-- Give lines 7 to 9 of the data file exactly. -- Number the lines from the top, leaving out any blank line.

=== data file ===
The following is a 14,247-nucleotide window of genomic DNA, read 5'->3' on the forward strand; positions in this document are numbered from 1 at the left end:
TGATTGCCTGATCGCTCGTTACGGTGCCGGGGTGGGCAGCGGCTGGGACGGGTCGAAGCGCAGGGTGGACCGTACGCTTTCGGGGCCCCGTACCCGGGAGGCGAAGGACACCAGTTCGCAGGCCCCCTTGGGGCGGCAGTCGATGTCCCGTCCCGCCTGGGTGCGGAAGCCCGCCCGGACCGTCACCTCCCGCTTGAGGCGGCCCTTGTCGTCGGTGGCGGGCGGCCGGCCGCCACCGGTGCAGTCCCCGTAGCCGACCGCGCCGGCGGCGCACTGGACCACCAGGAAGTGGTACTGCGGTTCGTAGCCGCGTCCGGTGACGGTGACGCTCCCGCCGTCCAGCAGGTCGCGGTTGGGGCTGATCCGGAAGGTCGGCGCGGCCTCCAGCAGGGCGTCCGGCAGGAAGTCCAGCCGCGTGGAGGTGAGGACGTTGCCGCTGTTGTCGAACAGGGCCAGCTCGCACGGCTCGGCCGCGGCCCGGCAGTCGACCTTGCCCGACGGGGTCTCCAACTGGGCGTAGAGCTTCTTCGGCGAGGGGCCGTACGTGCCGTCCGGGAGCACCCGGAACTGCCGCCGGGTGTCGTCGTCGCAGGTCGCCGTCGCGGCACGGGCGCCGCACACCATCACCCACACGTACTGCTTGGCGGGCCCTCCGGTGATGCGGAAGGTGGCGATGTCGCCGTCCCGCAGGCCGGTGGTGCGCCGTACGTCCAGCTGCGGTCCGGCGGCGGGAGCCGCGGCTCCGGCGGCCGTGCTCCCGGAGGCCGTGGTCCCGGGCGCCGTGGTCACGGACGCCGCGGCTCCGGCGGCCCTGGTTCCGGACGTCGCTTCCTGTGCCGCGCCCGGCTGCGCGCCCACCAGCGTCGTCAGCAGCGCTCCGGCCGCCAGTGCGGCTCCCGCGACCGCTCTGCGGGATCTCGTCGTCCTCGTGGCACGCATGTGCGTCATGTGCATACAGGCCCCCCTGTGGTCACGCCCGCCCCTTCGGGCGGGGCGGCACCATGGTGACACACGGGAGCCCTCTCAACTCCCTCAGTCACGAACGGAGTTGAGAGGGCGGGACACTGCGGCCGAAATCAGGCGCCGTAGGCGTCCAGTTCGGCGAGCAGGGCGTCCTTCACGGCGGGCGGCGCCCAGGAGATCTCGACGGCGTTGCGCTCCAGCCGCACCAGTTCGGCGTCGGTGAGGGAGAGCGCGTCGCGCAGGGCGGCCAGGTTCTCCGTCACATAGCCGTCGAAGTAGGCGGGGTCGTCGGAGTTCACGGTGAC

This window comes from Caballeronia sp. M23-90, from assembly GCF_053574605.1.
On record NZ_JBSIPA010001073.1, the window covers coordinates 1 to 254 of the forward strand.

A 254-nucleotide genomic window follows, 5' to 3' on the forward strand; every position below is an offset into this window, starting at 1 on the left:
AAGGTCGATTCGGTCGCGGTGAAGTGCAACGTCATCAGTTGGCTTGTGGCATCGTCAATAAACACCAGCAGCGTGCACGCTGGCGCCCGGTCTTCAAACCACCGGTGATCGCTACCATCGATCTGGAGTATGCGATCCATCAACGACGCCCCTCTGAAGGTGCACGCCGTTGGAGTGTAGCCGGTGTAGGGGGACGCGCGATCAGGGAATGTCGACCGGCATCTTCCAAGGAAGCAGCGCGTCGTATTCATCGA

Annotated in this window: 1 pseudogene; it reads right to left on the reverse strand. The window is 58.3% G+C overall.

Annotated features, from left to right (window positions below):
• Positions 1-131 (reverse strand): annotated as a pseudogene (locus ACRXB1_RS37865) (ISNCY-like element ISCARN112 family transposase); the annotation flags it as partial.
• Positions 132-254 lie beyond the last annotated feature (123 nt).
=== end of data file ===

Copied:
Annotated in this window: 1 pseudogene; it reads right to left on the reverse strand. The window is 58.3% G+C overall.

Annotated features, from left to right (window positions below):
• Positions 1-131 (reverse strand): annotated as a pseudogene (locus ACRXB1_RS37865) (ISNCY-like element ISCARN112 family transposase); the annotation flags it as partial.